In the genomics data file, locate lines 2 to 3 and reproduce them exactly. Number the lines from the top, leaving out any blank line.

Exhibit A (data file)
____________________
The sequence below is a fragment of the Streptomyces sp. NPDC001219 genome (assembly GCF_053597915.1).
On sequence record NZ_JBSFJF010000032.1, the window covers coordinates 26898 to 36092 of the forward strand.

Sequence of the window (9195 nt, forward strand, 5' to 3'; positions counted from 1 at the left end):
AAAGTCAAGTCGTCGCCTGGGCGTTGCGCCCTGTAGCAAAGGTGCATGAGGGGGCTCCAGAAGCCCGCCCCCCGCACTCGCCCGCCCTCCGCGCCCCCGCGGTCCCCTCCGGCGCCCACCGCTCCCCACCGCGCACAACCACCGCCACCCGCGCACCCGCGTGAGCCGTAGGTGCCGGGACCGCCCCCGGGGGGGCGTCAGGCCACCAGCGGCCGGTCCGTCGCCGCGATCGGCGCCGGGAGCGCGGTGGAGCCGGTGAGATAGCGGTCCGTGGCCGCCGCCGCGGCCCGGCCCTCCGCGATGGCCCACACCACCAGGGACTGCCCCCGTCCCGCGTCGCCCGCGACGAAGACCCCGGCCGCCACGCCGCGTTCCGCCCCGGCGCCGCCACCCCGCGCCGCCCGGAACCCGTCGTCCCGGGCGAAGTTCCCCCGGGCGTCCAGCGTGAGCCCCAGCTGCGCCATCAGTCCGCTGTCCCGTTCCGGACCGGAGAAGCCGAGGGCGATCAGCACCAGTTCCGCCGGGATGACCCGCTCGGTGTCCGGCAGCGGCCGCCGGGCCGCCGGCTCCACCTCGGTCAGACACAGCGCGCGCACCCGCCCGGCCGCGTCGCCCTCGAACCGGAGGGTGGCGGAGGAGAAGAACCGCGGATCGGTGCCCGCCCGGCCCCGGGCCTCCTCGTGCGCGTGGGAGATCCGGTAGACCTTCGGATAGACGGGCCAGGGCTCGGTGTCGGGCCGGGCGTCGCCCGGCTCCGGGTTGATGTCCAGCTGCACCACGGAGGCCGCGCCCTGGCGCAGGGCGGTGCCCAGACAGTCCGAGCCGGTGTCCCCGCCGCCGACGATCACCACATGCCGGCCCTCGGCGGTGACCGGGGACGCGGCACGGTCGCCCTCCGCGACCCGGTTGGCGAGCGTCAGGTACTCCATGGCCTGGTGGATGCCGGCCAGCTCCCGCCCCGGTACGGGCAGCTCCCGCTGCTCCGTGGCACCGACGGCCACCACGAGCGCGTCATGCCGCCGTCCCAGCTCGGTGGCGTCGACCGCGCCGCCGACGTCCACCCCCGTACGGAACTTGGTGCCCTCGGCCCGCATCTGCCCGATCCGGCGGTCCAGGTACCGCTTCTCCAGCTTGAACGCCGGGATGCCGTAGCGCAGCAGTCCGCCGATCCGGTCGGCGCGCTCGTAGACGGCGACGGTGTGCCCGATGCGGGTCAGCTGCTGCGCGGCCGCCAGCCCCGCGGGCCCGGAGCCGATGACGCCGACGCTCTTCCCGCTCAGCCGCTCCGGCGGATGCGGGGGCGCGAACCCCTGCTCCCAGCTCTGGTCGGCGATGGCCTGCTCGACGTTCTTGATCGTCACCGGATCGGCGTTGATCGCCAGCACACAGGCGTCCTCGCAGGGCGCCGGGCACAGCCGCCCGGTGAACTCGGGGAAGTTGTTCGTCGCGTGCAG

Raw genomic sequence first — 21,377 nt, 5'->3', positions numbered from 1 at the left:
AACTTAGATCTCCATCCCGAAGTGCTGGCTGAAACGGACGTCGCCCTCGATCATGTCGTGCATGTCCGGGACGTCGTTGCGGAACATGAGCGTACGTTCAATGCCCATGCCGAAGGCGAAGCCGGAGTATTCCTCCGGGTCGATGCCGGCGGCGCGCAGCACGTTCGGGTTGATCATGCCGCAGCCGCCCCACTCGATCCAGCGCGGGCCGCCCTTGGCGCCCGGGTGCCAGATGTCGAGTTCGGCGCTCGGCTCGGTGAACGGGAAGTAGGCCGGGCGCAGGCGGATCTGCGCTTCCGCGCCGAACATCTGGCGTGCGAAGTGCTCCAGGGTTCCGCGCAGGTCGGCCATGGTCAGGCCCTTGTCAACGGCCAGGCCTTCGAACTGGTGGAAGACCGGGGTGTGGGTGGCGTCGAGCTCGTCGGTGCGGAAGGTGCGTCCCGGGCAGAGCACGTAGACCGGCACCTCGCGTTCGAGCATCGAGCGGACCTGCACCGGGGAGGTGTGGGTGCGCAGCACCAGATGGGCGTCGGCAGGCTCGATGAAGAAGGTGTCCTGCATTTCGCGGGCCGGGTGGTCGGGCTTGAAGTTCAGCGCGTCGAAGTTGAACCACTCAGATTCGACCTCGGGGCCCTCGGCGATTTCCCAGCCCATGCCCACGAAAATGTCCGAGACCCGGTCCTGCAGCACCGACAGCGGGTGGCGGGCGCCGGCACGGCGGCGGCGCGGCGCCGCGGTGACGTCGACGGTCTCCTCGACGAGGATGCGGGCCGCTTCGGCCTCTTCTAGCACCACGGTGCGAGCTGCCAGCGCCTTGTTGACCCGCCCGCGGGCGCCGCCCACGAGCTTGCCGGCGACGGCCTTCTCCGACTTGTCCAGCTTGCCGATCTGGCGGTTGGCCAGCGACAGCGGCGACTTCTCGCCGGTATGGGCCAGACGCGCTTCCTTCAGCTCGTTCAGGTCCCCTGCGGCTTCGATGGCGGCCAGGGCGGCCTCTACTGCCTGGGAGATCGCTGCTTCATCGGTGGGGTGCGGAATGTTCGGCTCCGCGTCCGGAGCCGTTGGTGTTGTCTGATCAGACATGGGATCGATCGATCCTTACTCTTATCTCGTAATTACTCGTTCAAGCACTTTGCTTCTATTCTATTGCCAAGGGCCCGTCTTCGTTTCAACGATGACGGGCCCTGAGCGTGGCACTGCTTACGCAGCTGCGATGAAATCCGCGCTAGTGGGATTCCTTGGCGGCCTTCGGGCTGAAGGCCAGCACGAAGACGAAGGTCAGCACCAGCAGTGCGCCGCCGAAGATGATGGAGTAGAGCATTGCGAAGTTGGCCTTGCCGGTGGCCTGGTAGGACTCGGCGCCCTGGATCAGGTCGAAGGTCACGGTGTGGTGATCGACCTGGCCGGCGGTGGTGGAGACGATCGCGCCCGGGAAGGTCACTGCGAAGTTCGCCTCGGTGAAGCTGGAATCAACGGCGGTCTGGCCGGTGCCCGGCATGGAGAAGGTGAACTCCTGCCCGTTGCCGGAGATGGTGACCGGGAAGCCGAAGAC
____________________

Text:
On sequence record NZ_JBSFJF010000032.1, the window covers coordinates 26898 to 36092 of the forward strand.

Sequence of the window (9195 nt, forward strand, 5' to 3'; positions counted from 1 at the left end):